Rowan, mountain ash (ROW)
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Native throughout Britain and over much of northern and west Europe.
There is little knowledge of provenance variation so seed should be sourced from British stands of good form wherever possible.
This is a light demanding pioneer species which often grows in mixture with other broadleaves or on the edges of conifer stands. It is cold hardy, frost tolerant and can withstand severe exposure, even if it does not grow to a large size. It is very palatable to browsing animals such as deer so that multi-stemmed trees are common. However, occasional large diameter stems can produce valuable timber. It grows best on soils of poor to medium nutrient status and of slightly dry to moist moisture status, including alkaline soils of good rooting depth. It is not suited to wet or very wet soils or those of very poor nutrient status.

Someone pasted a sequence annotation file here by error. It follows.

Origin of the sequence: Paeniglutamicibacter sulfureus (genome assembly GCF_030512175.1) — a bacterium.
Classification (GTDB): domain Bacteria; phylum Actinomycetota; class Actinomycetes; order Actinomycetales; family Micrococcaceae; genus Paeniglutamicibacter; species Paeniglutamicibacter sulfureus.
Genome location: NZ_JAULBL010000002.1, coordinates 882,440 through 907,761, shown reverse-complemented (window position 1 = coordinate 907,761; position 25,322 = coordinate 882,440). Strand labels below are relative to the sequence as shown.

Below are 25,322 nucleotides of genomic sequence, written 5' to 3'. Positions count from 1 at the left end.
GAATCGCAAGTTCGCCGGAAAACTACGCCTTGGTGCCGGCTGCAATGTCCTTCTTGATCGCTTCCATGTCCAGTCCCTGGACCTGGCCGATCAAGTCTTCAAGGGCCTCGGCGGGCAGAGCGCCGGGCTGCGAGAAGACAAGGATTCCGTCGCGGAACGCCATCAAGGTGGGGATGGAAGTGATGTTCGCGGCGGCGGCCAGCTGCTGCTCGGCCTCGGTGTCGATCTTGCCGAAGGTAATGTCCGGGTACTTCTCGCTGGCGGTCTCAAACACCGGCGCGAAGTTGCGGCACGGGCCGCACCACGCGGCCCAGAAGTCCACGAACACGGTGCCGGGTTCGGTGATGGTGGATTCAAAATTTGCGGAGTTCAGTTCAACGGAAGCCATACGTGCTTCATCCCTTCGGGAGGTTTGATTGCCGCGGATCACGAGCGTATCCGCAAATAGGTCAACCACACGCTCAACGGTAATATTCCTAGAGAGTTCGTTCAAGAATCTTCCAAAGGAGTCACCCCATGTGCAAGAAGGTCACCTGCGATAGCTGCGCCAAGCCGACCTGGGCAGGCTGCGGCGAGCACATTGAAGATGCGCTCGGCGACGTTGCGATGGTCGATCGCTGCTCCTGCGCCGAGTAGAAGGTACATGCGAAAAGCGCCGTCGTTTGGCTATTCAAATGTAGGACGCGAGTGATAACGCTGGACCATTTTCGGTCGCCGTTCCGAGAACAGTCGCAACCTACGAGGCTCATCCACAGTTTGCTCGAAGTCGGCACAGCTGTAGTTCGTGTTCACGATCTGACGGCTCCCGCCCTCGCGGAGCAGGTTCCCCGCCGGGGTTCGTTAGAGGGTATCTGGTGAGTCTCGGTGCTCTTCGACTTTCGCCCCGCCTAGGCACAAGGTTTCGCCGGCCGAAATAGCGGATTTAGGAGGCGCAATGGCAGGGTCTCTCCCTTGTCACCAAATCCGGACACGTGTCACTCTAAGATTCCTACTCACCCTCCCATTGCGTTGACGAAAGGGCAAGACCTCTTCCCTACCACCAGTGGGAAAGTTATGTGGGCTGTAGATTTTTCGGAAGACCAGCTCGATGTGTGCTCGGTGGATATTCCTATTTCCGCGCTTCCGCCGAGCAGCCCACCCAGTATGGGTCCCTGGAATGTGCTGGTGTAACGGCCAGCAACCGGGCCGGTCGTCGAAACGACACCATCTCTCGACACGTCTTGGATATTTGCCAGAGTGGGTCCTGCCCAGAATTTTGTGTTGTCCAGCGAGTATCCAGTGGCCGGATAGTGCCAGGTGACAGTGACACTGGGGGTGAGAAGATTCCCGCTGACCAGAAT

Can be killed by fireblight (Erwinia amylovora) and is also susceptible to silverleaf (Chondrostereum purpureum) which can be a progressive and often fatal disease.
Various mites cause galls and blistering on leaves.
Its current widespread distribution in Britain is unlikely to change with climate warming.
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